Which San Francisco Giants Role Players Must Deliver in 2010?
San Francisco should be a very fun and interesting team to watch this season, and should be able to possibly win the National League WIld Card.
But don't expect the Giants to be able to win the NL West, because they won't be able to beat the Rockies. The Rockies are just too good.
San Francisco's success will be based on the pitching again, which is still very strong, and possibly even better than last year's pitching. The Giants have some of the best young players in baseball including Tim Lincecum and Pablo Sandoval.
Lincecum will likely carry the pitching again, and Sandoval will probably carry the offense once more. San Francisco did improve its offense with the additions of DeRosa and Huff—they aren't necessarily star players, but they will help.
Having players like Madison Bumgarner, John Bowker, Dan Runzler, Waldis Joaquin, Freddy Sanchez (if he can stay healthy), Joe Martinez, Buster Posey, Kevin Pucetas, and Henry Sosa for an entire season will also help the Giants success in 2010. Re-signing Molina and Uribe was a smart move, but San Francisco should have tried harder to re-sign Penny.
The re-signing of Molina means Posey will wait another season to assume the role of starting catcher. He will likely gain some experience at first base, but he needs another year of seasoning before he takes over the full-time catcher role. He should also get mentoring from Molina.
Let's take a look at the players who will be key the Giants success for 2010.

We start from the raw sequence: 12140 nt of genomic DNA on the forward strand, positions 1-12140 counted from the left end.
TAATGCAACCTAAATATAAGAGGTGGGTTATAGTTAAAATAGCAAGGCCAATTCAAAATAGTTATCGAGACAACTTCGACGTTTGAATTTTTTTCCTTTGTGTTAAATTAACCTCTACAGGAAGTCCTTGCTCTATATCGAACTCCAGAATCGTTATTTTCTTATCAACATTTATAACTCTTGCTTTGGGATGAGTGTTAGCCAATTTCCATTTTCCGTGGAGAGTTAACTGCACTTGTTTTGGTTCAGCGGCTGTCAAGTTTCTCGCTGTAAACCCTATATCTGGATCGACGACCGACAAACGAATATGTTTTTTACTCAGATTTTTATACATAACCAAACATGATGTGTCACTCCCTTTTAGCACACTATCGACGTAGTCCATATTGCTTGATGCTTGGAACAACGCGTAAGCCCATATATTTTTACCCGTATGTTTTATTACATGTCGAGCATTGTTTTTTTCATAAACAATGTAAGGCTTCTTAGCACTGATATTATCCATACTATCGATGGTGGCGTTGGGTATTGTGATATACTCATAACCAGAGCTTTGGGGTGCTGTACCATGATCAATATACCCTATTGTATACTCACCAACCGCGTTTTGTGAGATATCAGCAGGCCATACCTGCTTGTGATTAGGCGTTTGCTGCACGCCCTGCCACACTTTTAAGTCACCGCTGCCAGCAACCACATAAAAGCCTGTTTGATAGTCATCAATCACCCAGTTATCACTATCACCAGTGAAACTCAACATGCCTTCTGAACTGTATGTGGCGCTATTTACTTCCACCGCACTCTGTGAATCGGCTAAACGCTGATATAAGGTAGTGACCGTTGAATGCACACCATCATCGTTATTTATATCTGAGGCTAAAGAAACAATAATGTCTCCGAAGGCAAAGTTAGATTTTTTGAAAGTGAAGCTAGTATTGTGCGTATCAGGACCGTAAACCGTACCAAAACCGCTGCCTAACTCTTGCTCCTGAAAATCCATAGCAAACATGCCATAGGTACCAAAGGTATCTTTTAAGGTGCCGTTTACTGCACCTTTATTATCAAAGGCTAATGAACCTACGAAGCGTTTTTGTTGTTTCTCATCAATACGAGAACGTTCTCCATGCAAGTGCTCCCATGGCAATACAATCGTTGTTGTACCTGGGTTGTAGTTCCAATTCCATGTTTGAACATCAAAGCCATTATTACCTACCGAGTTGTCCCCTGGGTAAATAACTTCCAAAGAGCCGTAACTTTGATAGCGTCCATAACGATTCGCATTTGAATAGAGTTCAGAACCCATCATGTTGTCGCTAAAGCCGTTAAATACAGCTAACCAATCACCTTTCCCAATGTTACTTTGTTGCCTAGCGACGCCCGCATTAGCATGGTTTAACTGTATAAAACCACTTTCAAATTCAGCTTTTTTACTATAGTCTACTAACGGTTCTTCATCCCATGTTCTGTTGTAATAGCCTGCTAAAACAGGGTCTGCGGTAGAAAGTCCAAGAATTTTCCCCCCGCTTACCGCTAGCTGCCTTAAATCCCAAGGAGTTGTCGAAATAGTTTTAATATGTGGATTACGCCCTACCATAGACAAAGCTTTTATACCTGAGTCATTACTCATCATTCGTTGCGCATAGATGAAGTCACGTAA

I'm not including those players who have proved they can carry the team. They are: Lincecum, Sandoval, Cain, Affeldt, Runzler, Wilson, Freddy Sanchez (if he can stay healthy), DeRosa, Molina, and Uribe.
Pitching and defense is huge, but offense is what gets a team to the playoffs and wins championships.
Time will tell if the Giants have all of the tools to get to the playoffs again and win the NL Wild Card.
No. 75 Barry Zito: Starting Pitcher
Zito has not lived up to his seven-year, $126 million deal he signed with San Francisco before the 2007 season.
Zito has shown some signs of brilliance and dominance in a couple of starts, but he is nowhere near the pitching form he had in Oakland.
He remains one of the better second-half pitchers in baseball. Overall, however, he is inconsistent and needs to be more productive. Not only is he a prominent part of the Giants franchise, he anchors the pitching rotation.
Once Zito arrived in San Francisco, he changed his pitching mechanics and style. An altered arm angle and pitching stance drastically diminished a curveball that was once baseball's best.